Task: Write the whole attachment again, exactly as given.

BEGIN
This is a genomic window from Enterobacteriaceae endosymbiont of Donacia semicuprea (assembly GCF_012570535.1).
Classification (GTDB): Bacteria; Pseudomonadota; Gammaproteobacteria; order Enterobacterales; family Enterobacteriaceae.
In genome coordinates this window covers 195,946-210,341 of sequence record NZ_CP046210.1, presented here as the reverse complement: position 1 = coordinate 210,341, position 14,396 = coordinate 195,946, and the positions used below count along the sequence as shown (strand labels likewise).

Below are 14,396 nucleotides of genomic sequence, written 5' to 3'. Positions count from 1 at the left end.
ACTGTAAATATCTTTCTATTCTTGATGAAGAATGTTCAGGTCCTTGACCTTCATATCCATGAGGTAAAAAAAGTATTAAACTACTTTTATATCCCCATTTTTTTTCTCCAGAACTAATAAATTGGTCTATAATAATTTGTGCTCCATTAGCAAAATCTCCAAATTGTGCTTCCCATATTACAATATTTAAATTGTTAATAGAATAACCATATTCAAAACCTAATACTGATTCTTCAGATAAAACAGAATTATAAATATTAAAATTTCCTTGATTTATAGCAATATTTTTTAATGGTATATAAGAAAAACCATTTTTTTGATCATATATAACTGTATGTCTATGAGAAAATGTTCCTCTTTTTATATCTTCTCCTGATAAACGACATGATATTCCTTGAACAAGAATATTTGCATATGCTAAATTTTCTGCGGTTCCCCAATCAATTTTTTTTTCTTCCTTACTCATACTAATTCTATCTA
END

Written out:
This is a genomic window from Enterobacteriaceae endosymbiont of Donacia semicuprea (assembly GCF_012570535.1).
Classification (GTDB): Bacteria; Pseudomonadota; Gammaproteobacteria; order Enterobacterales; family Enterobacteriaceae.
In genome coordinates this window covers 195,946-210,341 of sequence record NZ_CP046210.1, presented here as the reverse complement: position 1 = coordinate 210,341, position 14,396 = coordinate 195,946, and the positions used below count along the sequence as shown (strand labels likewise).

Below are 14,396 nucleotides of genomic sequence, written 5' to 3'. Positions count from 1 at the left end.
ACTGTAAATATCTTTCTATTCTTGATGAAGAATGTTCAGGTCCTTGACCTTCATATCCATGAGGTAAAAAAAGTATTAAACTACTTTTATATCCCCATTTTTTTTCTCCAGAACTAATAAATTGGTCTATAATAATTTGTGCTCCATTAGCAAAATCTCCAAATTGTGCTTCCCATATTACAATATTTAAATTGTTAATAGAATAACCATATTCAAAACCTAATACTGATTCTTCAGATAAAACAGAATTATAAATATTAAAATTTCCTTGATTTATAGCAATATTTTTTAATGGTATATAAGAAAAACCATTTTTTTGATCATATATAACTGTATGTCTATGAGAAAATGTTCCTCTTTTTATATCTTCTCCTGATAAACGACATGATATTCCTTGAACAAGAATATTTGCATATGCTAAATTTTCTGCGGTTCCCCAATCAATTTTTTTTTCTTCCTTACTCATACTAATTCTATCTA